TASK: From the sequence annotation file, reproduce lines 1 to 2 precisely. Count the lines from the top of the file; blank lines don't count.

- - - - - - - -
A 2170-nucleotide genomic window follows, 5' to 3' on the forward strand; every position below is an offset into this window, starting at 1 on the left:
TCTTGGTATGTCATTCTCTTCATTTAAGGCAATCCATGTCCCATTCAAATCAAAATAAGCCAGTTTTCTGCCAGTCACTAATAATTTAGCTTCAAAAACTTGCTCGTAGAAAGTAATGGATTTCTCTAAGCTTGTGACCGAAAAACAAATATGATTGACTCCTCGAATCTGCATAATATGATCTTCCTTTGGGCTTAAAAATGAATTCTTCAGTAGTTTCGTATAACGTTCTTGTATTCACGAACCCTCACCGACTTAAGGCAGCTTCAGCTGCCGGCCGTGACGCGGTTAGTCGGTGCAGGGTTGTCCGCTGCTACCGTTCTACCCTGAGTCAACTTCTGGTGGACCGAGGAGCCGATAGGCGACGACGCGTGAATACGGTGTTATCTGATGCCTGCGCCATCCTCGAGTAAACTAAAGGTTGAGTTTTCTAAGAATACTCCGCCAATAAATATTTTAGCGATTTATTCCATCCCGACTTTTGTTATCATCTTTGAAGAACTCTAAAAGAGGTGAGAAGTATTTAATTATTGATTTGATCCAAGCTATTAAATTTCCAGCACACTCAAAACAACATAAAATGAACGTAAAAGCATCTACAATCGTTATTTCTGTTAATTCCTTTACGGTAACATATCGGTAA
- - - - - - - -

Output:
A 2170-nucleotide genomic window follows, 5' to 3' on the forward strand; every position below is an offset into this window, starting at 1 on the left:
TCTTGGTATGTCATTCTCTTCATTTAAGGCAATCCATGTCCCATTCAAATCAAAATAAGCCAGTTTTCTGCCAGTCACTAATAATTTAGCTTCAAAAACTTGCTCGTAGAAAGTAATGGATTTCTCTAAGCTTGTGACCGAAAAACAAATATGATTGACTCCTCGAATCTGCATAATATGATCTTCCTTTGGGCTTAAAAATGAATTCTTCAGTAGTTTCGTATAACGTTCTTGTATTCACGAACCCTCACCGACTTAAGGCAGCTTCAGCTGCCGGCCGTGACGCGGTTAGTCGGTGCAGGGTTGTCCGCTGCTACCGTTCTACCCTGAGTCAACTTCTGGTGGACCGAGGAGCCGATAGGCGACGACGCGTGAATACGGTGTTATCTGATGCCTGCGCCATCCTCGAGTAAACTAAAGGTTGAGTTTTCTAAGAATACTCCGCCAATAAATATTTTAGCGATTTATTCCATCCCGACTTTTGTTATCATCTTTGAAGAACTCTAAAAGAGGTGAGAAGTATTTAATTATTGATTTGATCCAAGCTATTAAATTTCCAGCACACTCAAAACAACATAAAATGAACGTAAAAGCATCTACAATCGTTATTTCTGTTAATTCCTTTACGGTAACATATCGGTAA